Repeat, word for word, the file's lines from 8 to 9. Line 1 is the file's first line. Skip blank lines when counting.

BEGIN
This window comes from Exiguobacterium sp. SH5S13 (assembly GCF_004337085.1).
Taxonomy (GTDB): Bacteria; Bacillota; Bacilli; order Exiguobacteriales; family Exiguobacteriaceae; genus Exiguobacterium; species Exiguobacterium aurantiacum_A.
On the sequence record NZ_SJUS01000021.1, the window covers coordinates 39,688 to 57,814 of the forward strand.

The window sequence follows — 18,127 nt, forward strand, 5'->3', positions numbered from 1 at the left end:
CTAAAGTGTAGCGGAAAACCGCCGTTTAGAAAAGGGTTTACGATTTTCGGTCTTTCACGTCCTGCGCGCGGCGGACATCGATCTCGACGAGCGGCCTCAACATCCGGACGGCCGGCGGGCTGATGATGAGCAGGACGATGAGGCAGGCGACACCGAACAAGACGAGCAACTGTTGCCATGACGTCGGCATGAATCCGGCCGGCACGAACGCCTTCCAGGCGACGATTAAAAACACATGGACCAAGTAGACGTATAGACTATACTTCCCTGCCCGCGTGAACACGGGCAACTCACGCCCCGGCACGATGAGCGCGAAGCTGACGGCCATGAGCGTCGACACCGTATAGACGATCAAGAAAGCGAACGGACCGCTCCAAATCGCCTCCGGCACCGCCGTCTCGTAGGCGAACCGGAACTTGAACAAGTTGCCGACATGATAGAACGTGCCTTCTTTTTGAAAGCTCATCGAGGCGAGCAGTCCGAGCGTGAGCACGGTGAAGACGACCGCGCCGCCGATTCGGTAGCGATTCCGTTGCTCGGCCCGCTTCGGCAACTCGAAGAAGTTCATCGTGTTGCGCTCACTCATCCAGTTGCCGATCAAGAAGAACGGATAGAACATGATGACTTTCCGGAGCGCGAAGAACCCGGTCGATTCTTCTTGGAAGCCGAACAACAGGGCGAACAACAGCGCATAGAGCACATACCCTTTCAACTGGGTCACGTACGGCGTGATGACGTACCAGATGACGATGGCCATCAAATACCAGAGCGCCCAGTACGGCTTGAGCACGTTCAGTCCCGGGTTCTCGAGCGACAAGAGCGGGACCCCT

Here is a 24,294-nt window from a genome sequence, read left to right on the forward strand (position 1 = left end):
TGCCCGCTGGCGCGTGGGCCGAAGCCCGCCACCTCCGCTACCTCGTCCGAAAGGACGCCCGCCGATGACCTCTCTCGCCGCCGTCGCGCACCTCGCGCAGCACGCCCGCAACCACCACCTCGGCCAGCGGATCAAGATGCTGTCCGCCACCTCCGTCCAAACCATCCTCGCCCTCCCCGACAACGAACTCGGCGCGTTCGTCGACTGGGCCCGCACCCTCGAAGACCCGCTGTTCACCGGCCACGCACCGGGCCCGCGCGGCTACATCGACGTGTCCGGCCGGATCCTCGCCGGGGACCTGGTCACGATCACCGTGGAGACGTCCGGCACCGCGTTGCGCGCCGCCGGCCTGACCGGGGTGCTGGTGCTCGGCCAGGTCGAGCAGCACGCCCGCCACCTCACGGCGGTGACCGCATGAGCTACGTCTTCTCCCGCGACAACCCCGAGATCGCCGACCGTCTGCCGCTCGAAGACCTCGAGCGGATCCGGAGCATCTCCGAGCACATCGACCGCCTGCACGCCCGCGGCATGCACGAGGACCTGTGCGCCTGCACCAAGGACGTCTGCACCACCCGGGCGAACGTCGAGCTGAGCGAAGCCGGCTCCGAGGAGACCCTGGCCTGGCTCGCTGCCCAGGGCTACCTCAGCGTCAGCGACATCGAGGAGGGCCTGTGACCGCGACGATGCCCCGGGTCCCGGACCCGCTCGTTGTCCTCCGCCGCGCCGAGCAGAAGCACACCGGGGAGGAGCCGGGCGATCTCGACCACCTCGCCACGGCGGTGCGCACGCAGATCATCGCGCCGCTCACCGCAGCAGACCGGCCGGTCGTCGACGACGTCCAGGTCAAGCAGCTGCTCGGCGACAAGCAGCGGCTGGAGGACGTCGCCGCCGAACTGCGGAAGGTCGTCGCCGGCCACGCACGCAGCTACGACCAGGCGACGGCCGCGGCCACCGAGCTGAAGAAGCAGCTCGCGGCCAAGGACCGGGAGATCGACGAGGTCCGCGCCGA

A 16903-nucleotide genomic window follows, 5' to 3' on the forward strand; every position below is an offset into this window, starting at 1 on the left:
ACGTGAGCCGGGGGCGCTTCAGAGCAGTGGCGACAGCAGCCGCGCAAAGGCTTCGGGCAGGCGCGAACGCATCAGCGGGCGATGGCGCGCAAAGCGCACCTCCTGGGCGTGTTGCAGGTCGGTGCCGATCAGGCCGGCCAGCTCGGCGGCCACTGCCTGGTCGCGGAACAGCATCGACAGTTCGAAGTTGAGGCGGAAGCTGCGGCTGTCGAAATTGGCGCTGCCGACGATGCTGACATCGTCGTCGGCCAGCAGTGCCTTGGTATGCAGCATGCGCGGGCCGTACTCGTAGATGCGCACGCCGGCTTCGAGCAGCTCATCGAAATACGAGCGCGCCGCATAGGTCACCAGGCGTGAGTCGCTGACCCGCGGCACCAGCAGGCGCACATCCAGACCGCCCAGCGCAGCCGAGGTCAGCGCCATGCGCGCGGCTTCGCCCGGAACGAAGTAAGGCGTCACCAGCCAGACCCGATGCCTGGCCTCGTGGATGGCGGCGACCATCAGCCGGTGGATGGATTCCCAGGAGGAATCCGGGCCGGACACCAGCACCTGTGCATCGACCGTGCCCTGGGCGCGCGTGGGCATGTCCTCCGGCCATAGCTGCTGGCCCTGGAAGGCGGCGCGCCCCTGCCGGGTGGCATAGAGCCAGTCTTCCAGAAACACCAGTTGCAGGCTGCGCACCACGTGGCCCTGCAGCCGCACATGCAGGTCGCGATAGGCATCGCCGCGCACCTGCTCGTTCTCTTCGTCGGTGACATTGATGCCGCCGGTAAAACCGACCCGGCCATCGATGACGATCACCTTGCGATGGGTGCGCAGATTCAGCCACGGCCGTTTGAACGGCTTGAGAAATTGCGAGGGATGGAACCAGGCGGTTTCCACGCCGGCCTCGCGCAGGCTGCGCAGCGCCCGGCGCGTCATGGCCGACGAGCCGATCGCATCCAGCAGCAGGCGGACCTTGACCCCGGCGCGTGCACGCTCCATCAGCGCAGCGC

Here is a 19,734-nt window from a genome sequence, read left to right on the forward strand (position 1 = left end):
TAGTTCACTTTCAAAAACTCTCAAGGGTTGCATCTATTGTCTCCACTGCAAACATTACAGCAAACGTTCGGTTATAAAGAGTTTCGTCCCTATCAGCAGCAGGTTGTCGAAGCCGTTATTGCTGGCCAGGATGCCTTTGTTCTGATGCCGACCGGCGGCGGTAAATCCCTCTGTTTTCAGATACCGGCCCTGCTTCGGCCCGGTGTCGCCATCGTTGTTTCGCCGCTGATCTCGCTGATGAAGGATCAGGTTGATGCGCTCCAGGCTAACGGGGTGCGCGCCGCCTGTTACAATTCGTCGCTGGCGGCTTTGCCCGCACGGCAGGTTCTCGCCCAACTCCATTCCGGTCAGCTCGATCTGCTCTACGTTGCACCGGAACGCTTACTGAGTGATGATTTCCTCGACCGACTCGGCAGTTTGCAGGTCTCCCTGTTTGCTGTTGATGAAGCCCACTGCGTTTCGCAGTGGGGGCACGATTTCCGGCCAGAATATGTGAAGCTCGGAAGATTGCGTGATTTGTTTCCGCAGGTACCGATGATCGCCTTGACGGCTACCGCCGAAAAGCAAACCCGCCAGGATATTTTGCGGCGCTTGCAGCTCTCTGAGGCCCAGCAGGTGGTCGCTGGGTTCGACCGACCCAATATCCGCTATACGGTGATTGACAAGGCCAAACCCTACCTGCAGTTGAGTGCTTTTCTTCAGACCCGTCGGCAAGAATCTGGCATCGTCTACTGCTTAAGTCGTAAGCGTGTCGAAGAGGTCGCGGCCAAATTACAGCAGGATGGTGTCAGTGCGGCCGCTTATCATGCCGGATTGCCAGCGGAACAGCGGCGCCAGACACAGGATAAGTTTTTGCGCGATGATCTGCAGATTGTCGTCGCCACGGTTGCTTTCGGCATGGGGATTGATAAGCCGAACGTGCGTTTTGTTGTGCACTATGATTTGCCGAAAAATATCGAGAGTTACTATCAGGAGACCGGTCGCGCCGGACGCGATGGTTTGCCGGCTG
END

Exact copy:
A 16903-nucleotide genomic window follows, 5' to 3' on the forward strand; every position below is an offset into this window, starting at 1 on the left:
ACGTGAGCCGGGGGCGCTTCAGAGCAGTGGCGACAGCAGCCGCGCAAAGGCTTCGGGCAGGCGCGAACGCATCAGCGGGCGATGGCGCGCAAAGCGCACCTCCTGGGCGTGTTGCAGGTCGGTGCCGATCAGGCCGGCCAGCTCGGCGGCCACTGCCTGGTCGCGGAACAGCATCGACAGTTCGAAGTTGAGGCGGAAGCTGCGGCTGTCGAAATTGGCGCTGCCGACGATGCTGACATCGTCGTCGGCCAGCAGTGCCTTGGTATGCAGCATGCGCGGGCCGTACTCGTAGATGCGCACGCCGGCTTCGAGCAGCTCATCGAAATACGAGCGCGCCGCATAGGTCACCAGGCGTGAGTCGCTGACCCGCGGCACCAGCAGGCGCACATCCAGACCGCCCAGCGCAGCCGAGGTCAGCGCCATGCGCGCGGCTTCGCCCGGAACGAAGTAAGGCGTCACCAGCCAGACCCGATGCCTGGCCTCGTGGATGGCGGCGACCATCAGCCGGTGGATGGATTCCCAGGAGGAATCCGGGCCGGACACCAGCACCTGTGCATCGACCGTGCCCTGGGCGCGCGTGGGCATGTCCTCCGGCCATAGCTGCTGGCCCTGGAAGGCGGCGCGCCCCTGCCGGGTGGCATAGAGCCAGTCTTCCAGAAACACCAGTTGCAGGCTGCGCACCACGTGGCCCTGCAGCCGCACATGCAGGTCGCGATAGGCATCGCCGCGCACCTGCTCGTTCTCTTCGTCGGTGACATTGATGCCGCCGGTAAAACCGACCCGGCCATCGATGACGATCACCTTGCGATGGGTGCGCAGATTCAGCCACGGCCGTTTGAACGGCTTGAGAAATTGCGAGGGATGGAACCAGGCGGTTTCCACGCCGGCCTCGCGCAGGCTGCGCAGCGCCCGGCGCGTCATGGCCGACGAGCCGATCGCATCCAGCAGCAGGCGGACCTTGACCCCGGCGCGTGCACGCTCCATCAGCGCAGCGC